Did the hon. member see anything in the throne speech that gives any hope or any promise for a national shipbuilding policy for Canada?

Mr. John Harvard: Mr. Speaker, if the hon. member from Halifax wants to gain insight into this issue, I invite him to read the report by the Liberal caucus representing Atlantic Canada. He will find that reading very interesting. The report contains a lot of information on the issue of a shipbuilding policy.

If the hon. member from Halifax wants to be updated on what government members are doing and saying with respect to shipbuilding in Atlantic Canada, I want him to read that caucus report. It is good reading.

Mr. Rey D. Pagtakhan (Winnipeg North—St. Paul, Lib.): Mr. Speaker, I congratulate Her Excellency the Governor General for delivering the Speech from the Throne with an eloquence that befits the inspiring vision of the Government of Canada for the 21st century, that is building a higher quality of life for all Canadians.

On behalf of the constituents of Winnipeg North—St. Paul, I pledge that we share this vision and are prepared to make it a reality. It has been my privilege to have served them in the House for a little over a decade.

This House is a very special place, indeed, where openness of hearts and openness of minds are a way of life, where the true power of co-operation reveals the very best in our nation and the very best for our nation, a democratic society with responsible government and a citizenry committed to hard work, integrity and justice.


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The quality of life in Canada speaks for itself. For six years in a row, Canada has been deemed by the United Nations as the best country in the world in which to live. As we cherish this honour, let us reflect once more on our country's past, as did the Prime Minister in his response to the Speech from Throne when he said that Canada is a triumph of will over geography and economics.

Indeed, the departing 20th century has been a challenge to Canada. The Prime Minister noted that in a century of tyranny, of brutal dictatorships, of human rights oppression and of growing gaps between the haves and have nots, Canadians gave their lives so that others could live in freedom. He said Canada embraced a charter of rights and freedoms and developed an advanced system of social security and a social safety net.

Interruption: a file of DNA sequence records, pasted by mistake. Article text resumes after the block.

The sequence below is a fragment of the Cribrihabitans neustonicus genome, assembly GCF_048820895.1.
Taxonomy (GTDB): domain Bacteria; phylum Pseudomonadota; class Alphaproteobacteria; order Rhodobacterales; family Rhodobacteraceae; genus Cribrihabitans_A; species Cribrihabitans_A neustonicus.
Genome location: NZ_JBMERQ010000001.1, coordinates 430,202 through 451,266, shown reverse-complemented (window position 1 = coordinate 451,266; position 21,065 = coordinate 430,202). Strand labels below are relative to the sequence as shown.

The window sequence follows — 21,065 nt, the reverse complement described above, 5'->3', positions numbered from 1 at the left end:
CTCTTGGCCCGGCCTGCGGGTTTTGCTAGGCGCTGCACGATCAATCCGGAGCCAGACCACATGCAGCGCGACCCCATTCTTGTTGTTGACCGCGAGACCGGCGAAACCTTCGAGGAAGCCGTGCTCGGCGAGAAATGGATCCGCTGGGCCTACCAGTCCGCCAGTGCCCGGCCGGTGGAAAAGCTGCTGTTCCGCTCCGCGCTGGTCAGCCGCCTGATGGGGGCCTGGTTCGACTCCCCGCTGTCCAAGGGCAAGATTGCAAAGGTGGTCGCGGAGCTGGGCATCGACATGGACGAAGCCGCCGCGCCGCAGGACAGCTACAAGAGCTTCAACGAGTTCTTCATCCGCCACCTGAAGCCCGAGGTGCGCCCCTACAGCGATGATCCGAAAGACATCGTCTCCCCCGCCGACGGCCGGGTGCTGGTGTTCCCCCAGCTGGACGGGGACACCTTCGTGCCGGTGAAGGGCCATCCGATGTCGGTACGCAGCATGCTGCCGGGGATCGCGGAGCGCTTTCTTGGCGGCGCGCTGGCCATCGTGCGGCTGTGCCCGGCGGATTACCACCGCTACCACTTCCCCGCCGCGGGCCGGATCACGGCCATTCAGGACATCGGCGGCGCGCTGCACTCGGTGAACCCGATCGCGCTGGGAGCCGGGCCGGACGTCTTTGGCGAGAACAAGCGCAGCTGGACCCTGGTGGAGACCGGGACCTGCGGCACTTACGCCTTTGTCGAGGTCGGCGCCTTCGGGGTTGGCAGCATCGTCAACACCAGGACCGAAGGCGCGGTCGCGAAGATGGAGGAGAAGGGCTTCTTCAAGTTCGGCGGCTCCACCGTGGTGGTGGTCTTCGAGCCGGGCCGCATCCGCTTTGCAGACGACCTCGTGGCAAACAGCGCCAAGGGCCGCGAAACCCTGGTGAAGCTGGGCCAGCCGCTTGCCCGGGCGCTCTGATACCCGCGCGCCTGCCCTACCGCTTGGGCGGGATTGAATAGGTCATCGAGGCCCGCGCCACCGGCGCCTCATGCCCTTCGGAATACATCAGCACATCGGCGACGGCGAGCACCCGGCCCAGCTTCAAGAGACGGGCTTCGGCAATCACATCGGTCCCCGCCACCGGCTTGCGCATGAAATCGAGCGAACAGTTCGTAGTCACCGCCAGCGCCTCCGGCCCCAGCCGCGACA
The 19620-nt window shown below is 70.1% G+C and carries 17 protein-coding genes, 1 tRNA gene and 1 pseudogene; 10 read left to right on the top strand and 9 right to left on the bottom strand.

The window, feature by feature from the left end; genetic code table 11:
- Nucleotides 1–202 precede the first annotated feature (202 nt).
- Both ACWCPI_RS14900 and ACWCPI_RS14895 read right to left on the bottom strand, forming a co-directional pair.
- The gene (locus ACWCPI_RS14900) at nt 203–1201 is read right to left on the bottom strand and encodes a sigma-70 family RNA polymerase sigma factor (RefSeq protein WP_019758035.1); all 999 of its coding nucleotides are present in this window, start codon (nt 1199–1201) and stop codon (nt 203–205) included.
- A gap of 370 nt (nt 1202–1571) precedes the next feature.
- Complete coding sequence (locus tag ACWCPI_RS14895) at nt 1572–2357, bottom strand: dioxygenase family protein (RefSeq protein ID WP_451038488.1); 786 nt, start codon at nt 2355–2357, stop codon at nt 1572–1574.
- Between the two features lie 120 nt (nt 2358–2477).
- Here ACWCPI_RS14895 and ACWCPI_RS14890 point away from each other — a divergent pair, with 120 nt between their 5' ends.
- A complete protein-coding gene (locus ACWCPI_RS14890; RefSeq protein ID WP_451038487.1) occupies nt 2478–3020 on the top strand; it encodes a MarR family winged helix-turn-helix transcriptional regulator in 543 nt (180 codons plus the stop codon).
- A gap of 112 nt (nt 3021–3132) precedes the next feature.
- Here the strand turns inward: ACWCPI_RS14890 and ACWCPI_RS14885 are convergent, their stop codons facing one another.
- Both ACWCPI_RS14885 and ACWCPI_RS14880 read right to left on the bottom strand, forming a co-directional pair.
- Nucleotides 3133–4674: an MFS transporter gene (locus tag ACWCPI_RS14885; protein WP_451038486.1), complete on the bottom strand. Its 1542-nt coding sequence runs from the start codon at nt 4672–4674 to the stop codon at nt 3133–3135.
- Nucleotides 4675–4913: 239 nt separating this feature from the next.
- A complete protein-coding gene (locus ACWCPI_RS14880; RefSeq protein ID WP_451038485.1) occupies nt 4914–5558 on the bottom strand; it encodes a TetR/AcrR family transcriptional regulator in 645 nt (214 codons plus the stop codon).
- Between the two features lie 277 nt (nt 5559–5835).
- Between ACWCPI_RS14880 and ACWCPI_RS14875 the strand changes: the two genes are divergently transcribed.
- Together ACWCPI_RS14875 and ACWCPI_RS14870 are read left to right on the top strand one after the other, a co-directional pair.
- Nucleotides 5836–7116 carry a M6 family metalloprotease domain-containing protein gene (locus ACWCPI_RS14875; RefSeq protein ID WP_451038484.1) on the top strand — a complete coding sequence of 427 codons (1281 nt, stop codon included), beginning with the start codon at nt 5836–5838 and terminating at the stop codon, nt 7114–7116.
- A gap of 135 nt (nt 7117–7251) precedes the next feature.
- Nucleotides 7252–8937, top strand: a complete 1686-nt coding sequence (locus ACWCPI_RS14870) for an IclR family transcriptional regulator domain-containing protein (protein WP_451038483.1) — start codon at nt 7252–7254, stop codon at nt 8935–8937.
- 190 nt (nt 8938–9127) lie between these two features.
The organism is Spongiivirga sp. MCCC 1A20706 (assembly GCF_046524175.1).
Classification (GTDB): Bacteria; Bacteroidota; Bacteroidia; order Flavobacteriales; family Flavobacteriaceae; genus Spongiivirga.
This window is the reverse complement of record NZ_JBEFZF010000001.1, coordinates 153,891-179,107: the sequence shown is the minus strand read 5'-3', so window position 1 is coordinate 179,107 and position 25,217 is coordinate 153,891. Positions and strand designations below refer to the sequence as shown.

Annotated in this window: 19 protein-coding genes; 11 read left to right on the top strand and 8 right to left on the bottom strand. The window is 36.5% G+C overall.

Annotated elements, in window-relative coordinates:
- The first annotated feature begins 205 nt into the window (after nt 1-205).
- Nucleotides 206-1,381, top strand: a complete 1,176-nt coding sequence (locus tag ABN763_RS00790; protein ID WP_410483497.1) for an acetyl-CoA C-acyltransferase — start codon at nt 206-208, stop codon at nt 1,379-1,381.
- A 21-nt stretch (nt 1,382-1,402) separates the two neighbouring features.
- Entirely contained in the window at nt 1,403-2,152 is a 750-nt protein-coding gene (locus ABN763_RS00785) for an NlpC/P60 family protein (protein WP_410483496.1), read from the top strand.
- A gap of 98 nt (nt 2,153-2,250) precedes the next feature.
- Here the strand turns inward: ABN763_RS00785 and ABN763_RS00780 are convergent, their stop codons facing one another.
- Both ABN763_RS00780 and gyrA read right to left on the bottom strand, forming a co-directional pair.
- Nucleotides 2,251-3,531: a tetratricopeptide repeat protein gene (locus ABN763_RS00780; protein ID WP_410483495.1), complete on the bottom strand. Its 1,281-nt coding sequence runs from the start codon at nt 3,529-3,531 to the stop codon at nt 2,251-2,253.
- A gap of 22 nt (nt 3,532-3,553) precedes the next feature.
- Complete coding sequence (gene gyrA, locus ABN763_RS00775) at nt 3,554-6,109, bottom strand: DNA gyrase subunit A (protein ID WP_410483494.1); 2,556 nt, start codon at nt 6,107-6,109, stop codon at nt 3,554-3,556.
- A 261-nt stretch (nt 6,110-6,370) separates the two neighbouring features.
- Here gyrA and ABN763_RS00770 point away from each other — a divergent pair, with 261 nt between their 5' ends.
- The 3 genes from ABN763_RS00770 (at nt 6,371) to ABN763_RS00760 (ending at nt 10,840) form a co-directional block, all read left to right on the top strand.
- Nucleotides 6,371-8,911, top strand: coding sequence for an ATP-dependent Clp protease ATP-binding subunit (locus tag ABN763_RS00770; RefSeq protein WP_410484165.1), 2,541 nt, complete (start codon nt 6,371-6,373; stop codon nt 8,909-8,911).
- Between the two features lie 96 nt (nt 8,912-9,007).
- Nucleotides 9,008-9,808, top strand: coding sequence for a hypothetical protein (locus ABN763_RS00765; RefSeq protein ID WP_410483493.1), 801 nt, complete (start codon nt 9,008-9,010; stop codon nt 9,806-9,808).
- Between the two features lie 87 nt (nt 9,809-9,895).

He went on to say that in a century of great economic progress, of entrepreneurship and innovation, and of education, Canada grew from a small agrarian society to become one of the leading industrialized countries in the world and the only major country in the world to have all its schools linked to the Internet.

These Canadian successes define the conscience and the strength of our nation's will as a people.

The Prime Minister went on to emphasize that in a century where artistic production has expanded as never before, Canadians occupy a place of honour. I just saw the Minister of Canadian Heritage beaming with pride and joy, and rightly so.

The sum of all these achievements equates to our Canadian genius. It is this Canadian genius that the Government of Canada applied to succeed in eliminating the $42 billion national deficit, reducing the double digit unemployment rate, restoring our collapsing physical infrastructure and balancing the books of the nation.

It is this Canadian genius that guided the Government of Canada in the creation of the national child benefit program, the establishment of the Canada millennium scholarship fund, the restoration of $11.5 billion transfer payments for medicare and the increase in the budget for research, innovation and development.

Canadians have watched the government lead the country from a nation of despair to a nation of success.

Even as Canada rightfully basks today in the quality of life of our people, we are the first as a people to acknowledge that we can do better for ourselves and for the world.

The Speech from the Throne defines our national vision for Canada in the 21st century and our plan to turn our vision of today into the reality of tomorrow.

The Prime Minister spoke of the need for a comprehensive strategy for leadership in the knowledge economy and for promoting our interests and projecting our values in the world, a strategy that integrates the economy, social policy and the environment.

He sees that the role of a national government today is to represent the future to the present, is sometimes to act directly, sometimes to work in partnership, sometimes to create a framework for the private sector and sometimes simply to lead by example. He sees that to attain our national vision and meet our national objectives, we must work with Canadians to achieve them.

As members of parliament, we come to this special place to make a difference in the quality of life of our fellow citizens, not only for a few of them, not for some of them, not even for most of them, but for all of them.